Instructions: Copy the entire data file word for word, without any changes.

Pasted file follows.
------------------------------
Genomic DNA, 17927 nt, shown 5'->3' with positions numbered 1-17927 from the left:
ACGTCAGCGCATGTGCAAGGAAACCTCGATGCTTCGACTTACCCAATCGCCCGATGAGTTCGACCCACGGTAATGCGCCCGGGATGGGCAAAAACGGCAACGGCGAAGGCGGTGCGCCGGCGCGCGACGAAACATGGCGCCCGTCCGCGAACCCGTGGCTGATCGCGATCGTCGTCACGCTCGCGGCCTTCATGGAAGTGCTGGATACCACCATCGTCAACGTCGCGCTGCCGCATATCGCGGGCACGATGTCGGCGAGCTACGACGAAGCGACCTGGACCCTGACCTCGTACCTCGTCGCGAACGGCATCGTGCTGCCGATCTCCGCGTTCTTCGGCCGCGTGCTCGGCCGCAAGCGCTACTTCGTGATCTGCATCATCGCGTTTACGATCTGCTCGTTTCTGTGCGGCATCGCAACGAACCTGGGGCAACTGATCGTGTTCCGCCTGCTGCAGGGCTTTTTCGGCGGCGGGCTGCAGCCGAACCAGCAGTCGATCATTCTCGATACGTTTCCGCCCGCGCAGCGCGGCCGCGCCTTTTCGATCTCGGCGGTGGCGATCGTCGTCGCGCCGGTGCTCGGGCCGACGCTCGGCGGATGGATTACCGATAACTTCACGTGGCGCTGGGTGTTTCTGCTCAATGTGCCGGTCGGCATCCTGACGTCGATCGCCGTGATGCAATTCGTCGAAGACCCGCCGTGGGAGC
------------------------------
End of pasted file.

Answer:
Genomic DNA, 17927 nt, shown 5'->3' with positions numbered 1-17927 from the left:
ACGTCAGCGCATGTGCAAGGAAACCTCGATGCTTCGACTTACCCAATCGCCCGATGAGTTCGACCCACGGTAATGCGCCCGGGATGGGCAAAAACGGCAACGGCGAAGGCGGTGCGCCGGCGCGCGACGAAACATGGCGCCCGTCCGCGAACCCGTGGCTGATCGCGATCGTCGTCACGCTCGCGGCCTTCATGGAAGTGCTGGATACCACCATCGTCAACGTCGCGCTGCCGCATATCGCGGGCACGATGTCGGCGAGCTACGACGAAGCGACCTGGACCCTGACCTCGTACCTCGTCGCGAACGGCATCGTGCTGCCGATCTCCGCGTTCTTCGGCCGCGTGCTCGGCCGCAAGCGCTACTTCGTGATCTGCATCATCGCGTTTACGATCTGCTCGTTTCTGTGCGGCATCGCAACGAACCTGGGGCAACTGATCGTGTTCCGCCTGCTGCAGGGCTTTTTCGGCGGCGGGCTGCAGCCGAACCAGCAGTCGATCATTCTCGATACGTTTCCGCCCGCGCAGCGCGGCCGCGCCTTTTCGATCTCGGCGGTGGCGATCGTCGTCGCGCCGGTGCTCGGGCCGACGCTCGGCGGATGGATTACCGATAACTTCACGTGGCGCTGGGTGTTTCTGCTCAATGTGCCGGTCGGCATCCTGACGTCGATCGCCGTGATGCAATTCGTCGAAGACCCGCCGTGGGAGC